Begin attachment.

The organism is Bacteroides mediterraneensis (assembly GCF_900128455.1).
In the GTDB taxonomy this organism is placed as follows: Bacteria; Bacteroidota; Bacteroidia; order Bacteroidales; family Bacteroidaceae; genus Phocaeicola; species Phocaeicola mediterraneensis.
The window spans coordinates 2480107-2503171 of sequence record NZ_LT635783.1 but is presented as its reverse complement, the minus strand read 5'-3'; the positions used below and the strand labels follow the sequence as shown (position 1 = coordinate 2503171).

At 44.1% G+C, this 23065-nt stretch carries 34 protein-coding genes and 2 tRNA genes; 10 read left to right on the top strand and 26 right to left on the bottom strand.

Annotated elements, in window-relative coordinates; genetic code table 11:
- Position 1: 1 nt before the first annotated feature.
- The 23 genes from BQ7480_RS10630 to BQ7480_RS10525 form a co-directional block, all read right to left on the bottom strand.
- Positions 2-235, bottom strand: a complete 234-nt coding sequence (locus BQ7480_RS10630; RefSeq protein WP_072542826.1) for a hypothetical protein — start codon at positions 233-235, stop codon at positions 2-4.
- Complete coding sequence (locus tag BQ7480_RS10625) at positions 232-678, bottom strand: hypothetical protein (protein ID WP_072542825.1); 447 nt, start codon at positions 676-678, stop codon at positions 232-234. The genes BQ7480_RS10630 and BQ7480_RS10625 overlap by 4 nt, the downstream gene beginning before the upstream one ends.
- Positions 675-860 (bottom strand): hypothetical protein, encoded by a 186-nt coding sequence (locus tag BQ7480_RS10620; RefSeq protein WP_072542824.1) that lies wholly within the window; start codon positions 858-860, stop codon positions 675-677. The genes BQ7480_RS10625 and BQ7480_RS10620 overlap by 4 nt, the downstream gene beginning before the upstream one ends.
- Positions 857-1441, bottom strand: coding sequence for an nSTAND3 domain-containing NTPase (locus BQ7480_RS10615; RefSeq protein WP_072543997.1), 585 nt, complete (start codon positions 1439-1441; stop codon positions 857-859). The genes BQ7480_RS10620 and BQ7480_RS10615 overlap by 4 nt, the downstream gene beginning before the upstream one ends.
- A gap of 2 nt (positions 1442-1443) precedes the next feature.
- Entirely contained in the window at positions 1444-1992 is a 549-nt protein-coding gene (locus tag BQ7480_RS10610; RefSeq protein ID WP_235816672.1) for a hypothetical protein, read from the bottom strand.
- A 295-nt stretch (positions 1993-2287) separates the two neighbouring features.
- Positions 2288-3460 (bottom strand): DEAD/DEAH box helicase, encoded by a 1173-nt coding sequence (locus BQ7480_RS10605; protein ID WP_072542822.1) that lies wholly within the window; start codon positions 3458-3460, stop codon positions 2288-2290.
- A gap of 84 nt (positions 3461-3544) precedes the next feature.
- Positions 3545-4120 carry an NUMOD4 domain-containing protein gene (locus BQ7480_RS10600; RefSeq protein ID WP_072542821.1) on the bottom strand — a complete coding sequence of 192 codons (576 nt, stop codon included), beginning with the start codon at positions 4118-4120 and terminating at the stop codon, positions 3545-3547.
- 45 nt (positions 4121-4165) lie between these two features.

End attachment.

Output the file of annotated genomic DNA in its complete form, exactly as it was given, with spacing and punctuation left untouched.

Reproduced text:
The organism is Bacteroides mediterraneensis (assembly GCF_900128455.1).
In the GTDB taxonomy this organism is placed as follows: Bacteria; Bacteroidota; Bacteroidia; order Bacteroidales; family Bacteroidaceae; genus Phocaeicola; species Phocaeicola mediterraneensis.
The window spans coordinates 2480107-2503171 of sequence record NZ_LT635783.1 but is presented as its reverse complement, the minus strand read 5'-3'; the positions used below and the strand labels follow the sequence as shown (position 1 = coordinate 2503171).

At 44.1% G+C, this 23065-nt stretch carries 34 protein-coding genes and 2 tRNA genes; 10 read left to right on the top strand and 26 right to left on the bottom strand.

Annotated elements, in window-relative coordinates; genetic code table 11:
- Position 1: 1 nt before the first annotated feature.
- The 23 genes from BQ7480_RS10630 to BQ7480_RS10525 form a co-directional block, all read right to left on the bottom strand.
- Positions 2-235, bottom strand: a complete 234-nt coding sequence (locus BQ7480_RS10630; RefSeq protein WP_072542826.1) for a hypothetical protein — start codon at positions 233-235, stop codon at positions 2-4.
- Complete coding sequence (locus tag BQ7480_RS10625) at positions 232-678, bottom strand: hypothetical protein (protein ID WP_072542825.1); 447 nt, start codon at positions 676-678, stop codon at positions 232-234. The genes BQ7480_RS10630 and BQ7480_RS10625 overlap by 4 nt, the downstream gene beginning before the upstream one ends.
- Positions 675-860 (bottom strand): hypothetical protein, encoded by a 186-nt coding sequence (locus tag BQ7480_RS10620; RefSeq protein WP_072542824.1) that lies wholly within the window; start codon positions 858-860, stop codon positions 675-677. The genes BQ7480_RS10625 and BQ7480_RS10620 overlap by 4 nt, the downstream gene beginning before the upstream one ends.
- Positions 857-1441, bottom strand: coding sequence for an nSTAND3 domain-containing NTPase (locus BQ7480_RS10615; RefSeq protein WP_072543997.1), 585 nt, complete (start codon positions 1439-1441; stop codon positions 857-859). The genes BQ7480_RS10620 and BQ7480_RS10615 overlap by 4 nt, the downstream gene beginning before the upstream one ends.
- A gap of 2 nt (positions 1442-1443) precedes the next feature.
- Entirely contained in the window at positions 1444-1992 is a 549-nt protein-coding gene (locus tag BQ7480_RS10610; RefSeq protein ID WP_235816672.1) for a hypothetical protein, read from the bottom strand.
- A 295-nt stretch (positions 1993-2287) separates the two neighbouring features.
- Positions 2288-3460 (bottom strand): DEAD/DEAH box helicase, encoded by a 1173-nt coding sequence (locus BQ7480_RS10605; protein ID WP_072542822.1) that lies wholly within the window; start codon positions 3458-3460, stop codon positions 2288-2290.
- A gap of 84 nt (positions 3461-3544) precedes the next feature.
- Positions 3545-4120 carry an NUMOD4 domain-containing protein gene (locus BQ7480_RS10600; RefSeq protein ID WP_072542821.1) on the bottom strand — a complete coding sequence of 192 codons (576 nt, stop codon included), beginning with the start codon at positions 4118-4120 and terminating at the stop codon, positions 3545-3547.
- 45 nt (positions 4121-4165) lie between these two features.